Fresh FIction Box Not To Miss

Sherry Thomas | A very fine setting

December 27, 2007

After a voracious romance reader had read an advance copy of my debut historical romance, Private Arrangements, she emailed and told me that she loved the book, but being a devotee of the Regency era, she was surprised at how different and modern the turn-of-the-century setting felt. So when Fresh Fiction asked me to guest blog, I immediately thought of a whirlwind introduction to my favorite era for readers who might be unfamiliar with it.

La Belle Époque, aka fin de siècle, aka the (more loosely defined) Edwardian era, refers to a time period that comprises the last two decades of the nineteenth century and the first fourteen years of the twentieth century, until the outbreak of World War I.

Victoria still reigned in the 1890s, the decade in which both of my first two books are set. But oh what a different world she lived in from when she’d first ascended the throne.

Early in the nineteenth century, travel was still slow and laborious. But by the end of the century, you could cross the Atlantic in less than a week. And then, make the trip from London to Edinburgh in eight-and-half hours on the Scotch Special Express (later renamed the Flying Scotsman). The telegraph, the Victorian internet, brought news from far ends of the globe to the average man in his next day’s newspaper. The telephone was already in use in wealthier homes, as well as electricity—though with its cheap and abundant coal and still relatively cheap and abundant supply of indoor servants, Britain would not adopt central heating for many years to come.

Globalization, a word that seems synonymous with our era, was but an acceleration of the bustling international trade that was part and parcel of life at the end of the nineteenth century. Tea, sugar, and spices had always been imported. But with the increasing urbanization of Britain, the cities needed more food than could be supplied by the surrounding countryside, and so grains were imported from South America and meat from New Zealand. Raw materials, from cotton to copper to guano, sailed into Liverpool, Southampton, and the Port of London. And finished goods from industrial Britain sailed out in the cargo holds of her merchant fleets.

It was an era of rapid scientific and technological advancement. Vaccines for human use were manufactured. Karl Benz (sounds familiar?) had produced the first commercial automobile. Engineers and aviators had been experimenting with self-powered aircrafts since 1890 (the Wright Brothers made their flight in 1903). And in Private Arrangements, set in 1893, a minor character, who is an astronomer, had a paper of his mentioned, a paper that dealt with the capture of comets by Jupiter—a subject lifted right out of an actual paper published around that time.

In art, salon art reigned supreme, with William-Adolphe Bouguereau being the most admired artist of his day; but under the radar, the Impressionists were working hard. In literature, Dickens was long dead and Oscar Wilde, until he was sent to prison for homosexuality, was the most successful dramatist and one of the greatest literary celebrities. In the upper echelon, the fun-loving, amorous Prince of Wales set the pace, the aristocracy having long tired of his mother’s rather staid and stuffy society.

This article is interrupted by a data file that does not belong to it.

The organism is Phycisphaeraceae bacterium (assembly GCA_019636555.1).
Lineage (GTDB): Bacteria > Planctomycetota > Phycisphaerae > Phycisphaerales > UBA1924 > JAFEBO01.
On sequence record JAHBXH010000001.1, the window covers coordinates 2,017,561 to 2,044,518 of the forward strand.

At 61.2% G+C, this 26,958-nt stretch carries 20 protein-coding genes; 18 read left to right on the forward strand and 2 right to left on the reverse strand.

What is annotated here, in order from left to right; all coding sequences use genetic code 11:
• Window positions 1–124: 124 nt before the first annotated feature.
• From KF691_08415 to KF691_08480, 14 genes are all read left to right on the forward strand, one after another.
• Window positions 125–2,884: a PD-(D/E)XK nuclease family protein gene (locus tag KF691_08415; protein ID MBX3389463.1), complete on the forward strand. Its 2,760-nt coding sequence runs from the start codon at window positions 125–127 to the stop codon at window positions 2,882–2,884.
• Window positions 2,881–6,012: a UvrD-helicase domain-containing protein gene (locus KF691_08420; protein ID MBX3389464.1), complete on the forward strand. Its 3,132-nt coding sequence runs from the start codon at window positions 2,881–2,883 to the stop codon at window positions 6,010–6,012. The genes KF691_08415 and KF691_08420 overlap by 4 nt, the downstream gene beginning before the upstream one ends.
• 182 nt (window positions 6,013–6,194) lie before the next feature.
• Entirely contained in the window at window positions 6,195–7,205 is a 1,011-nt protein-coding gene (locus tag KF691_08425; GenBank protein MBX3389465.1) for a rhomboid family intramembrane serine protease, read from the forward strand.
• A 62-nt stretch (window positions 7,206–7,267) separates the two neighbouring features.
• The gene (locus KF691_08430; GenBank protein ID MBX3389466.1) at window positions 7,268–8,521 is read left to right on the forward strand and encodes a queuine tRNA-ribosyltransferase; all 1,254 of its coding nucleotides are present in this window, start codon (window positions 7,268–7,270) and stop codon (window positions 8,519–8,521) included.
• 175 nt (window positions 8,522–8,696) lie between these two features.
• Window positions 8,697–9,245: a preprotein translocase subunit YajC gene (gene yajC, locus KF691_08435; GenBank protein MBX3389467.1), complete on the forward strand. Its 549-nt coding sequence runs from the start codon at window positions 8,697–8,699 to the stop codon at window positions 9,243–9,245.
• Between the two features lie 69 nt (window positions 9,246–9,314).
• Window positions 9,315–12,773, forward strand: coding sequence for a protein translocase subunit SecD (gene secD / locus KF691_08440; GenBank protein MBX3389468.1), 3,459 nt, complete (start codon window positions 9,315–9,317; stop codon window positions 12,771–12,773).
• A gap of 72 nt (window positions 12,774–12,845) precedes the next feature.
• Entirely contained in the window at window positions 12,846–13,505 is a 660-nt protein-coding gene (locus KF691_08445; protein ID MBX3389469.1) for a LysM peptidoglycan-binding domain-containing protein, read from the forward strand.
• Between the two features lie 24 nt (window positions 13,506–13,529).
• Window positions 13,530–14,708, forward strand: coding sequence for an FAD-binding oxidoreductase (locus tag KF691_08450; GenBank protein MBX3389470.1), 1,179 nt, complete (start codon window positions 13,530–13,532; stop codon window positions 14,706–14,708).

Women’s lives were becoming less restricted. The Suffragist Movement was in full swing. There were several residential colleges for women in England. Women, even married women, could now work outside the home and still remain respectable. The first woman doctor began practicing in Britain in 1865. The first English woman lawyer would not practice until after WWI, but elsewhere in the British Empire, the first woman lawyer was admitted to the bar in 1897 in Canada (the first American woman lawyer was admitted to the bar in 1892).

There are many things that I love about writing in this period. First, no need to invent heroes and heroines who bathed at abnormal frequencies—given the advances in home comfort and medical understanding, personal hygiene was rigorously practiced at the turn of the century, at least from the middle class on up.

Two, the dynamic life and increasing independence of women. I can write about an heiress who has set a goal for herself to become a duchess, and I do. But my heiress also runs her own large and complex enterprise, because after the Married Women’s Property Act of 1882, her legal identity was no longer subordinated to her husband’s after the wedding, and what was hers remained hers.

Three, although changes were coming fast and furious, there was still a tremendous formality and rigidity in people’s lives and many, many rules of etiquette. Innocent little things we take for granted today—holding hands in public with a boyfriend, wearing trousers—would have caused an uproar. This gives a wonderful tension for a writer to explore the sexual charge in a look, a word, a hand held a fraction of a second too long.

But don’t take my word for it. Experience the late Victorian/Edwardian era in romance for yourself. The following are my recommendations:

The Shadow and the Star, by Laura Kinsale. 1887. against the backdrop of Queen Victoria’s Golden Jubilee.

Beast, by Judith Ivory. 1902. Transatlantic voyage on a luxury liner. The best the Gilded Age had to offer.

The Proposition, by Judith Ivory. 1899. A reverse “My Fair Lady” story.

The Bridal Season, by Connie Brockway. 1890s.

And Then He Kissed Her, by Laura Lee Guhrke. 1893

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